Cape Town, South Africa, is marching toward Day Zero. Despite an exemplary record in local water conservation and water-table management, the city is scheduled to run out of water sometime this summer. (The estimate at the time of the publication of this post is early July 2018.) The South African government has conducted a massive outreach effort to encourage residents to limit their water usage and to prepare for a major change. Olga Khazan, a health writer for The Atlantic, has found that the drought will have a markedly different impact on some people than on others:
I had spent the past week in South Africa on a reporting trip and had decided to pass through Cape Town on my way back, in part out of curiosity about the water shortage. The news coverage sounded scary: Because of a historic drought, the city was nearly out of water. In June, taps are set to run dry—an event referred to, menacingly, as “Day Zero.” If it comes, people will be forced to queue for a daily ration of water from guarded collection points around the city.
It seemed too nightmarish to be plausible. I spent a few months in Cape Town during the southern hemisphere’s wintertime in 2010. I remembered the place as being both relatively well managed—the country hosted the World Cup while I was there—and, well, pretty rainy.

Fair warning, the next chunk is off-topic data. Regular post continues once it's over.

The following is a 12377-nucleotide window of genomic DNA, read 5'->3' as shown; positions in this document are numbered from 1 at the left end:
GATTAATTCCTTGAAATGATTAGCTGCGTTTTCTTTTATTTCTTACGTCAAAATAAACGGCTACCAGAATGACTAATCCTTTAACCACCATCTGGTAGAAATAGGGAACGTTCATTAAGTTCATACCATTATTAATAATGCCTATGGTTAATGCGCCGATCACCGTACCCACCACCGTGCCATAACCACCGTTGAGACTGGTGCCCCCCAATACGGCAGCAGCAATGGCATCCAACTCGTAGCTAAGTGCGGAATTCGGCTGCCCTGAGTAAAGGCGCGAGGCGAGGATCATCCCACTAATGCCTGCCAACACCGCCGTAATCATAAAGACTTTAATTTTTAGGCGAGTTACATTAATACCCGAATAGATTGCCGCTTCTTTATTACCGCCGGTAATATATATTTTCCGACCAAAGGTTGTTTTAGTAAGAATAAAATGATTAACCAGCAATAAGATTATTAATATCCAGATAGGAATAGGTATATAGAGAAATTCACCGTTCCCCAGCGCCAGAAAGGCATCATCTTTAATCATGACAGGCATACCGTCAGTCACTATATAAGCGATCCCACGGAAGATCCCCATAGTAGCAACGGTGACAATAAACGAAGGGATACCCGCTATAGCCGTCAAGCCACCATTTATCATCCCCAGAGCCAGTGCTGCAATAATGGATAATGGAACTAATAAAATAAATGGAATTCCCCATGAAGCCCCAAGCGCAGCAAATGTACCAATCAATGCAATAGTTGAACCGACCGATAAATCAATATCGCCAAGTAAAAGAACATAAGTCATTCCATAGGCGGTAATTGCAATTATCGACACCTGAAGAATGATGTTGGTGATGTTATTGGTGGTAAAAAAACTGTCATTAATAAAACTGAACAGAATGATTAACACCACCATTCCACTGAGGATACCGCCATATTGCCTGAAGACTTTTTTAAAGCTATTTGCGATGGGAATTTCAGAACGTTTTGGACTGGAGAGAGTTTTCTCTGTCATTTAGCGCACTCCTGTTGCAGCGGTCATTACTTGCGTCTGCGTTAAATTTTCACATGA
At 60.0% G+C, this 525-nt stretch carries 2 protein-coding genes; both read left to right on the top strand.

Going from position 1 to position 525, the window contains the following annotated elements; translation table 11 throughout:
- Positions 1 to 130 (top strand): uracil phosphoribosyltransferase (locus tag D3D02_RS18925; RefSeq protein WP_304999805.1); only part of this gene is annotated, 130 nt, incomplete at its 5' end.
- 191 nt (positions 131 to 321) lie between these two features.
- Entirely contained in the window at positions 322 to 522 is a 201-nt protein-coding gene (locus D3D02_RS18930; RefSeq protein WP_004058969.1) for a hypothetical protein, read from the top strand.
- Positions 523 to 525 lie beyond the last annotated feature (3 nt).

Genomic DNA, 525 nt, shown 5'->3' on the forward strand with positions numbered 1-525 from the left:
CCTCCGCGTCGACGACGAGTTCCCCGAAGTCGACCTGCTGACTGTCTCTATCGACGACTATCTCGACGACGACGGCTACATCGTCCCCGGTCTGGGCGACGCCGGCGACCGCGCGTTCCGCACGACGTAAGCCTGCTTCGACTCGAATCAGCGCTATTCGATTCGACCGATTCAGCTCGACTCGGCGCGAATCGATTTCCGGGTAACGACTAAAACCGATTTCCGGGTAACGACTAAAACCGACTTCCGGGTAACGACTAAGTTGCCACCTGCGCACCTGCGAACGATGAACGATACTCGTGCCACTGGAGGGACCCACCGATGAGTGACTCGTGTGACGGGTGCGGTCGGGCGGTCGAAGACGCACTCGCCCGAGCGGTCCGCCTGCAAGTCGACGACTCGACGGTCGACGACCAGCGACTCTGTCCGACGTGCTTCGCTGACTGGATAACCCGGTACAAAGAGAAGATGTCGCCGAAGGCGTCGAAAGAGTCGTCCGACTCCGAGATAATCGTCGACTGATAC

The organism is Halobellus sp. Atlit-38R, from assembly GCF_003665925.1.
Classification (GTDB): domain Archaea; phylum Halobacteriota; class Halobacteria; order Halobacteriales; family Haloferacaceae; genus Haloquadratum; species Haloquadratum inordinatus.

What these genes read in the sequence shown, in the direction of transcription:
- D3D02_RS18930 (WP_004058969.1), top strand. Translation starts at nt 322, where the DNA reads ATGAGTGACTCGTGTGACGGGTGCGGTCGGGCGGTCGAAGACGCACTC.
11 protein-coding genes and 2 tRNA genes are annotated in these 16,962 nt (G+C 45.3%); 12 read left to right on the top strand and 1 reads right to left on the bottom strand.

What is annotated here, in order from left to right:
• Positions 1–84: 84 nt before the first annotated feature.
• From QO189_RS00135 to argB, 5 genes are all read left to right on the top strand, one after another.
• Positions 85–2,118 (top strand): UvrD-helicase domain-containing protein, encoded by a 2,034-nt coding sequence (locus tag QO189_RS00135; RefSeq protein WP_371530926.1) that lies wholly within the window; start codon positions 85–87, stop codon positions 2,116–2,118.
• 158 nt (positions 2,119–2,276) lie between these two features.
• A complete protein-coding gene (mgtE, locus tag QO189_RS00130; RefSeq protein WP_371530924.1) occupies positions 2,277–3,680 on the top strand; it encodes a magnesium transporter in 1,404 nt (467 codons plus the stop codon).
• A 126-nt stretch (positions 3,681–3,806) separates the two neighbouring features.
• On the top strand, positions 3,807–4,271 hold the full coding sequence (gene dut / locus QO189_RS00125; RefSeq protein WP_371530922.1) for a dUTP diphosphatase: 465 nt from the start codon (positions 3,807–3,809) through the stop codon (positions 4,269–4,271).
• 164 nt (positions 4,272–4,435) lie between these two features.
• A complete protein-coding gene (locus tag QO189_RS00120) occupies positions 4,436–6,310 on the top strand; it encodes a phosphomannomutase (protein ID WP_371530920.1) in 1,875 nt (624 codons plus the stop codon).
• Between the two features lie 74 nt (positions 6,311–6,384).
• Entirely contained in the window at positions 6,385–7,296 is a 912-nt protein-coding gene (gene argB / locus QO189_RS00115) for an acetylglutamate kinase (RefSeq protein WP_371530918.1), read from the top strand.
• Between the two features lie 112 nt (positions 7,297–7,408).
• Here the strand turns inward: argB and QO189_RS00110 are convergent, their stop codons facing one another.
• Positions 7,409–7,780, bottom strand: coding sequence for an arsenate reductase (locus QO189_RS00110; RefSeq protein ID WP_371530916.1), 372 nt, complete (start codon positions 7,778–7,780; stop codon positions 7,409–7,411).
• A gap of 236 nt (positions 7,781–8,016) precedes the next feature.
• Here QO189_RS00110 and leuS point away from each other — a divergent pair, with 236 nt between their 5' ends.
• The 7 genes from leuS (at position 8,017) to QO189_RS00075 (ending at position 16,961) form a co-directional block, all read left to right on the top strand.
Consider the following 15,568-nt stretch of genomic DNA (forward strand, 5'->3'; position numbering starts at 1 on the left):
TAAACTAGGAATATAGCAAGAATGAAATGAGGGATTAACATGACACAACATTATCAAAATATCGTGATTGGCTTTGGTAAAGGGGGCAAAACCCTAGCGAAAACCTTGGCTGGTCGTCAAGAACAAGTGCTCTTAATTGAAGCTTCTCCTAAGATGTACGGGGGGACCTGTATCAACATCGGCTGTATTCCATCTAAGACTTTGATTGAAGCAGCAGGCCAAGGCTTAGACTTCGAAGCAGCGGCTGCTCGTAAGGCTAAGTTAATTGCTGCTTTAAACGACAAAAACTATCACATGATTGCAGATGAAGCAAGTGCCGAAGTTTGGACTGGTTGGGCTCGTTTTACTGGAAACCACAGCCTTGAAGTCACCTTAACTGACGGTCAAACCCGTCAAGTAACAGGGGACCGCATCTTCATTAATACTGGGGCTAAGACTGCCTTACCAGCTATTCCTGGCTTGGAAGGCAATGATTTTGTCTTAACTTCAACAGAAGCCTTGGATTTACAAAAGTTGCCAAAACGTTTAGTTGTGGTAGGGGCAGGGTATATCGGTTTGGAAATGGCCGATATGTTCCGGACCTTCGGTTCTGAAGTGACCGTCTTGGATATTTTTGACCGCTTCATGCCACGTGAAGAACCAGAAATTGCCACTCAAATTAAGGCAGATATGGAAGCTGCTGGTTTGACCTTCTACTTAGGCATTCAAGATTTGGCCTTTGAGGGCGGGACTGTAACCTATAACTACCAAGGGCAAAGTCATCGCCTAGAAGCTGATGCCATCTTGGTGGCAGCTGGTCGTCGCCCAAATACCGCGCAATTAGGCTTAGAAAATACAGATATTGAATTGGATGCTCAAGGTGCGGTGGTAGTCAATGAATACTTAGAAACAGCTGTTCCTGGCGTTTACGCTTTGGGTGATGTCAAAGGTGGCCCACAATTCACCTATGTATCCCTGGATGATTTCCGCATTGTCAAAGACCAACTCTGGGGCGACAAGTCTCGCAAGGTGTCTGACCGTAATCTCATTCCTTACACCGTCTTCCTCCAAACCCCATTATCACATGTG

As I collected my bags, I wondered whether the laid-back, visually striking city I remembered had turned into some sort of apocalyptic hellscape out of Mad Max.
Not quite, I discovered. Or at least, not for tourists.
From a water conservationist’s perspective, I recommend this interview at The Bulletin with Peter Gleick. A snippet that sheds a little perspective on “peak water”:
Peter Gleick: I wrote a paper for the Proceedings of the National Academy of Sciences a few years ago with a colleague that defines peak water. The simplest way to think about it is that even though water is a renewable resource, there are limits to how much we can take and use. When you take the entire flow of a river—as we do on the Colorado River, or the Yangtze River, or the Yellow River in China—then you can’t have anymore. We might want more water out of the Colorado River, but we can’t have it; it’s just not there. That’s a peak constraint. In addition, we’re overdrafting many non-renewable water resources as well, such as groundwater. When we pump groundwater faster than nature recharges it, it’s like peak oil. You’re using up a stock.
As much as a third of all the groundwater that’s pumped worldwide now comes from non-renewable groundwater resources. That’s a peak limit as well. More and more regions of the world—including places like Cape Town—are reaching what I call peak water.
Interviewer: What would be a good example here in the States of drawing too much water from a non-renewable resource? The Ogallala Aquifer?
Peter Gleick: The Ogallala Aquifer, yeah.
For those who haven’t heard of the Ogallala Aquifer, it provides drinking and irrigation water for eight states in America’s Great Plains.